But not without some lengthy discussions first. Sophie barely had any teeth, was slight of hearing and her eyes were starting to cloud. In human years, she was 91. An elderly, fragile being in a precarious situation, not to mention somewhat traumatised by the aforementioned cats. And what would happen when … if … how long … ?
I’m happy to say we pushed the uncertainties aside and welcomed this wide-eyed, loving canine into our home with the hope and intention that we’d give her the happiest of twilight years.
Of course, we knew that taking on a dog with 13 years of learned behaviours and quirks – and disabilities – would require some adjustment for all of us. Certainly, we’re finding that Sophie is a lady who knows exactly what she wants: human beds and sofas only, please. Any obstruction to either of these (we’ve tried putting down tinfoil, chairs in place of cushions, stair gates on the stairs) is an exciting challenge for this wily and still nimble pooch.
Games aside, there are of course some truly challenging and testing times – now and probably in the future. There have been protest wees when we’ve tried to convince her to sleep downstairs, and territory marking when we’ve closed the door for more than a couple of hours.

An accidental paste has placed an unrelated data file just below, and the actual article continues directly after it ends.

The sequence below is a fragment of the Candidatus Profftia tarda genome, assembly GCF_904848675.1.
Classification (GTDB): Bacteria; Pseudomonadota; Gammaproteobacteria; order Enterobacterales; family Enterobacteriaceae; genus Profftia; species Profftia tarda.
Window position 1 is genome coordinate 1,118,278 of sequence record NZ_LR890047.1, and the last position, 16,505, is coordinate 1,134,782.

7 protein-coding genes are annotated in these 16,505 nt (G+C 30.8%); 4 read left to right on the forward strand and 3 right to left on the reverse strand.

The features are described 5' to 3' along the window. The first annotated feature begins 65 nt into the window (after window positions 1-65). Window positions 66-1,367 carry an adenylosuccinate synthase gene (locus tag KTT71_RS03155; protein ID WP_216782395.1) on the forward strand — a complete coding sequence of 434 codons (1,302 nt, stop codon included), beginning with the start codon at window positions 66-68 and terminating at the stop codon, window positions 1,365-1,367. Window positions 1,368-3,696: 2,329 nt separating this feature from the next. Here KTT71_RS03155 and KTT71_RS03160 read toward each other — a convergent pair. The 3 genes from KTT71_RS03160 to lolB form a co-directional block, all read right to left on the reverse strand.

“Is it stressful, difficult?” my friends and family ask. Yes, a little. I say. But what’s a little wee in the face of boundless love and happiness?
Each day with Sophie is at once a learning curve, and a blessing. In spite of her diminutive build (we think she looks more like a corgi or fox than a collie/whippet), there’s a power between her paws and what she lacks in teeth she sure makes up for in energy. Walk her and she’ll become even more energised. Take her off the lead and she will outrun any greyhound in its prime, her large, characterful, spotty ears point north as she gallops. The sound of thudding paws is broken up by my cackles of laughter and surprise at her brazen defiance of age.
Just last week we took her for a walk along a nearby estuary. We followed the winding trail along the river as far as it would go, until it met only water. Standing at the edge of a small ravine, we were admiring the view when Sophie unexpectedly launched herself off the top of the pathway, a couple of feet below us. Deftly picking herself up with a grin, she sautéed around in the mud, until her white feet were sporting what looked like black patent boots.
We’re incredibly lucky that she has well and truly fallen on her feet, and found loving owners. Sadly, a lot of older dogs in need of forever homes don’t.
We have no idea how long we’ve got left with Sophie – it could be years, it could be months, it could be weeks. But we’re not going to let that hold us back. After all, we could say the same about life, couldn’t we? We don’t know how long we’re going to be on this crazy, rotating thing called earth. All we can do is give it our best shot, and hope for the best – championing the underdog all the way, of course.